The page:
If you're really looking to sample lots of ukulele from different luthiers and makers, set your sights on a festival which will have a high attendance; it's expensive for the vendors to travel with all those instruments and they're more likely to attend festivals where there will be lots of folks with credit cards to purchase their goodies. You'll usually get the "local" luthiers to show up at the smaller, regional festivals as well so if there's a luthier you like, find out where he/she will be exhibiting and go, even if it isn't one of the "big" uke events.

I've been writing up accounts of many of those ukulele festivals over the years; go here (http://ukuleletonya.com/blog/category/ukulele-festivals) to read about them and see some photos. My goal is to share with folks the great joy, fun and learning available at ukulele festivals. Maybe it'll convince you to attend your first one!

grahamdh
12-14-2013, 08:05 PM
I've only been once, to the Hawaii Ukulele Festival- Maui in 2011, but I think it's the atmosphere. Everybody is there to enjoy the music, eat some good food and have fun and I think the collective happiness is probably the best part. It was a bit heavy on the spirituality for my taste, but easy enough to tune out.
I think that Colorado and Washington are fixing to have some BADASS festivals in the future. Haha.

bborzell
12-14-2013, 08:58 PM
Only been to the Reno festival. Came home with an exquisite MP tenor. Can't complain.

katysax
12-15-2013, 05:58 AM
Open Mics are also my least favorite feature. At the last event I attended, two of my friends and and planned in advance, worked out an arrangement and practiced at the event. It was the only time I've performed at one, and it was fun to do the planning and preparation. However, there was about 2 hours of open mic which was way too much. I don't mind when people who have little skill get up and perform, so long as they make an effort to entertain the audience either by practicing in advance or by using humor. There are some people who have an incredible need to be the center of attention at all times, and a couple of them tend to grab way too much time at open mic. This is very tiresome.

There are usually some good to great moments at open mic, usually on a level of appreciating the person who is trying. But open mics need to be limited and managed.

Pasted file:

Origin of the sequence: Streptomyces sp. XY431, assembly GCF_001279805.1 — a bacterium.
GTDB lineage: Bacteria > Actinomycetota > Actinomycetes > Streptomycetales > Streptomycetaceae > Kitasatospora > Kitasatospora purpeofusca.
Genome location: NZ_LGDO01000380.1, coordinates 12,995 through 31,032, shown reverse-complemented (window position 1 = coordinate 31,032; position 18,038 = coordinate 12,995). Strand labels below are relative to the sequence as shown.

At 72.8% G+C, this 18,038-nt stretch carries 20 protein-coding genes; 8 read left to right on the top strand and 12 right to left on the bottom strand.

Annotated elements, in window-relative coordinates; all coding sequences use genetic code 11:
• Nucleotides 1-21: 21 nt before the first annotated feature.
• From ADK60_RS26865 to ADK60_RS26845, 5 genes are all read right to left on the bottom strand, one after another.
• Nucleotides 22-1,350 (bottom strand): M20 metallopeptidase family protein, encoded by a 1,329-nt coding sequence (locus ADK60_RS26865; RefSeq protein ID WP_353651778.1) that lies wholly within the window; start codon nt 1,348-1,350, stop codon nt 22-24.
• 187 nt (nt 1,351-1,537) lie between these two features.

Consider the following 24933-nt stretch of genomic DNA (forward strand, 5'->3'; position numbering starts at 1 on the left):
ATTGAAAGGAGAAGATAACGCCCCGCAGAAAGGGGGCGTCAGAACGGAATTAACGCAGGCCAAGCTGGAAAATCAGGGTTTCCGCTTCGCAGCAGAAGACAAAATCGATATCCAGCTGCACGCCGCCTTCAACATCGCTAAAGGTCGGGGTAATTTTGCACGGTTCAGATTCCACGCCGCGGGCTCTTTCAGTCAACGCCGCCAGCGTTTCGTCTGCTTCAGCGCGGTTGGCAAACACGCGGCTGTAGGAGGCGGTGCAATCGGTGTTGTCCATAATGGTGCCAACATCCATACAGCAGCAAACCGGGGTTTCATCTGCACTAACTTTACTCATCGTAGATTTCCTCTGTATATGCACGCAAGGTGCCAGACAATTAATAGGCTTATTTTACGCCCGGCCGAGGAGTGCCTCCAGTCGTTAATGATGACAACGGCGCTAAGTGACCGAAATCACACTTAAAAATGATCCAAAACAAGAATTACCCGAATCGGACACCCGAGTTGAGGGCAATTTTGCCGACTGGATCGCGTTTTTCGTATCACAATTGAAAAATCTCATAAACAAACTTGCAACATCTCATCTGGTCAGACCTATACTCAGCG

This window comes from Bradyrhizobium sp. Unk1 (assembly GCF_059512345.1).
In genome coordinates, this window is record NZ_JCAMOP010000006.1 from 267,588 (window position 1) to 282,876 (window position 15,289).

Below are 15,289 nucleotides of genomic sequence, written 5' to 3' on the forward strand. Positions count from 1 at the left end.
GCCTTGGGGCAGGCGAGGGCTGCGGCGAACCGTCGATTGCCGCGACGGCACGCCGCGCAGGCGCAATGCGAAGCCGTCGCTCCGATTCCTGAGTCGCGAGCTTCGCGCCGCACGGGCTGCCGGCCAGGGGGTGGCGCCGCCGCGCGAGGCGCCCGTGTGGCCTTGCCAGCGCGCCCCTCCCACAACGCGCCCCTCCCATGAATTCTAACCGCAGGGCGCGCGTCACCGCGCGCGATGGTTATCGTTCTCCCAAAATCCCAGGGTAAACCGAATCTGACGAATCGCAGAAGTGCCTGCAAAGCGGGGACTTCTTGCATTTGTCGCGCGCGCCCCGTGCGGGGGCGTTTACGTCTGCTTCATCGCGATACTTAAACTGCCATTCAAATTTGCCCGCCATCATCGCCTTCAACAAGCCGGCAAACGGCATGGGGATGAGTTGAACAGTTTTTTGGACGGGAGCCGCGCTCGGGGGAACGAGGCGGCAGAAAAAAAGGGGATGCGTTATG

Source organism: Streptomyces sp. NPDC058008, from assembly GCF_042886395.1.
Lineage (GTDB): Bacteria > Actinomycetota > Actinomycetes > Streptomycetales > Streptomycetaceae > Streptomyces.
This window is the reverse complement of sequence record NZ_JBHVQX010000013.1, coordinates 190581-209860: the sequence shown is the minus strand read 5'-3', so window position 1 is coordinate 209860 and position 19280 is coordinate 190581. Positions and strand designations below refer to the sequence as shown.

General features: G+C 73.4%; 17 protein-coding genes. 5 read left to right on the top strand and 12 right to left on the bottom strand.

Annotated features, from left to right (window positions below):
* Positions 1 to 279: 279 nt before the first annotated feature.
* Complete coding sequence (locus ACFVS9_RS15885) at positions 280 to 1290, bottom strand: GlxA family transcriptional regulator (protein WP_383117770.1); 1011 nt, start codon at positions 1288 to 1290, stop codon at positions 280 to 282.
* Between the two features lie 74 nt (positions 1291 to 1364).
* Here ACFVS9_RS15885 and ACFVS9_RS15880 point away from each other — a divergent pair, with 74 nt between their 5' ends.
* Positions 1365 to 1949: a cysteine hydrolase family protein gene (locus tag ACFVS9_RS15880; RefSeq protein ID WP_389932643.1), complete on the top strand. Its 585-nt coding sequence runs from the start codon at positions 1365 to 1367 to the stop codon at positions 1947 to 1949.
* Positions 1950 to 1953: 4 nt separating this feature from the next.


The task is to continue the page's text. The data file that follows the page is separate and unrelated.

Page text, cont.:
brUKEman
12-15-2013, 07:04 AM
I love the concerts and the close up interaction you can get with the performers, as many of them have a booth and you can just go up and talk or hang out with them. I also like the vendor area where you sometimes get to see and play ukuleles that you've heard about but never seen in person. I used to like the tutorials that are given, but since I have progressed past the beginner stage I don't care for them as most are geared for the beginner. Even if they say they are for intermediate players all the beginners show up so the instructor has to play for the majority. In general the overall experience is great. If it is a 2 or 3 day festival I usually just go for one entire day.

Wicked
12-15-2013, 08:35 AM
Open Mics are also my least favorite feature. At the last event I attended, two of my friends and and planned in advance, worked out an arrangement and practiced at the event. It was the only time I've performed at one, and it was fun to do the planning and preparation. However, there was about 2 hours of open mic which was way too much. I don't mind when people who have little skill get up and perform, so long as they make an effort to entertain the audience either by practicing in advance or by using humor. There are some people who have an incredible need to be the center of attention at all times, and a couple of them tend to grab way too much time at open mic. This is very tiresome.

There are usually some good to great moments at open mic, usually on a level of appreciating the person who is trying. But open mics need to be limited and managed.

Open Mics must be tightly controlled, or they go off the rails pretty quick. However, I lose interest in any particular ukulele performer after a couple tunes. (I know that I am not the only one.) ... and by any, I mean ANY... it just gets tedious for me.

I guess that the best festival has a little something for everyone... because we all have our personal likes.